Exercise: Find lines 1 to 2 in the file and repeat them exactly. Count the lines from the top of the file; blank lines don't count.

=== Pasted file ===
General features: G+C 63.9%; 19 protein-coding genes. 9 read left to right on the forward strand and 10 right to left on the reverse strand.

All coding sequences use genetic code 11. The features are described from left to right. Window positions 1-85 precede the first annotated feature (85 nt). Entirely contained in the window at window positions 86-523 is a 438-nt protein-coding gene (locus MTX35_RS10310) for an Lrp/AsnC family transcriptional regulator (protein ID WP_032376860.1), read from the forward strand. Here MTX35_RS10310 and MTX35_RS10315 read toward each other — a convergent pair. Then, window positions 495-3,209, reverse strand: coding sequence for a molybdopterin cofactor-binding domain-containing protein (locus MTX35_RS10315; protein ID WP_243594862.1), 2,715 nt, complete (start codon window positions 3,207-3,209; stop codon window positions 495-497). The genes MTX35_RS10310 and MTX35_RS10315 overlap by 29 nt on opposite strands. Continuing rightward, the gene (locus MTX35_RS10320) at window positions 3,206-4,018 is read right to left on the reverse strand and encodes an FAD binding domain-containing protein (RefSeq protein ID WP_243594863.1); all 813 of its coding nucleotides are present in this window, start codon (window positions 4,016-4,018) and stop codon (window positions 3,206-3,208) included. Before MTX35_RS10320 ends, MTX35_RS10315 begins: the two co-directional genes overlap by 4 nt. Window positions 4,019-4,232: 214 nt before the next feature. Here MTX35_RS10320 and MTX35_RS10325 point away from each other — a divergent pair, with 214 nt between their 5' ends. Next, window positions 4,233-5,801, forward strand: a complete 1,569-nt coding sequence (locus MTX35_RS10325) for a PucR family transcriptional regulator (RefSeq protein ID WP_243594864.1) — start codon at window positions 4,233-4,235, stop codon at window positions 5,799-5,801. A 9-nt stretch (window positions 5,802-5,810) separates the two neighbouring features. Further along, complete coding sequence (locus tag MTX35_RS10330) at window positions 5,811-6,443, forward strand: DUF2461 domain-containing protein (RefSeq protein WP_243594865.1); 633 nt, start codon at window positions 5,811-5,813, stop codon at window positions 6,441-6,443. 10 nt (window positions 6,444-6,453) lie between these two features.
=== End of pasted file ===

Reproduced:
General features: G+C 63.9%; 19 protein-coding genes. 9 read left to right on the forward strand and 10 right to left on the reverse strand.

All coding sequences use genetic code 11. The features are described from left to right. Window positions 1-85 precede the first annotated feature (85 nt). Entirely contained in the window at window positions 86-523 is a 438-nt protein-coding gene (locus MTX35_RS10310) for an Lrp/AsnC family transcriptional regulator (protein ID WP_032376860.1), read from the forward strand. Here MTX35_RS10310 and MTX35_RS10315 read toward each other — a convergent pair. Then, window positions 495-3,209, reverse strand: coding sequence for a molybdopterin cofactor-binding domain-containing protein (locus MTX35_RS10315; protein ID WP_243594862.1), 2,715 nt, complete (start codon window positions 3,207-3,209; stop codon window positions 495-497). The genes MTX35_RS10310 and MTX35_RS10315 overlap by 29 nt on opposite strands. Continuing rightward, the gene (locus MTX35_RS10320) at window positions 3,206-4,018 is read right to left on the reverse strand and encodes an FAD binding domain-containing protein (RefSeq protein ID WP_243594863.1); all 813 of its coding nucleotides are present in this window, start codon (window positions 4,016-4,018) and stop codon (window positions 3,206-3,208) included. Before MTX35_RS10320 ends, MTX35_RS10315 begins: the two co-directional genes overlap by 4 nt. Window positions 4,019-4,232: 214 nt before the next feature. Here MTX35_RS10320 and MTX35_RS10325 point away from each other — a divergent pair, with 214 nt between their 5' ends. Next, window positions 4,233-5,801, forward strand: a complete 1,569-nt coding sequence (locus MTX35_RS10325) for a PucR family transcriptional regulator (RefSeq protein ID WP_243594864.1) — start codon at window positions 4,233-4,235, stop codon at window positions 5,799-5,801. A 9-nt stretch (window positions 5,802-5,810) separates the two neighbouring features. Further along, complete coding sequence (locus tag MTX35_RS10330) at window positions 5,811-6,443, forward strand: DUF2461 domain-containing protein (RefSeq protein WP_243594865.1); 633 nt, start codon at window positions 5,811-5,813, stop codon at window positions 6,441-6,443. 10 nt (window positions 6,444-6,453) lie between these two features.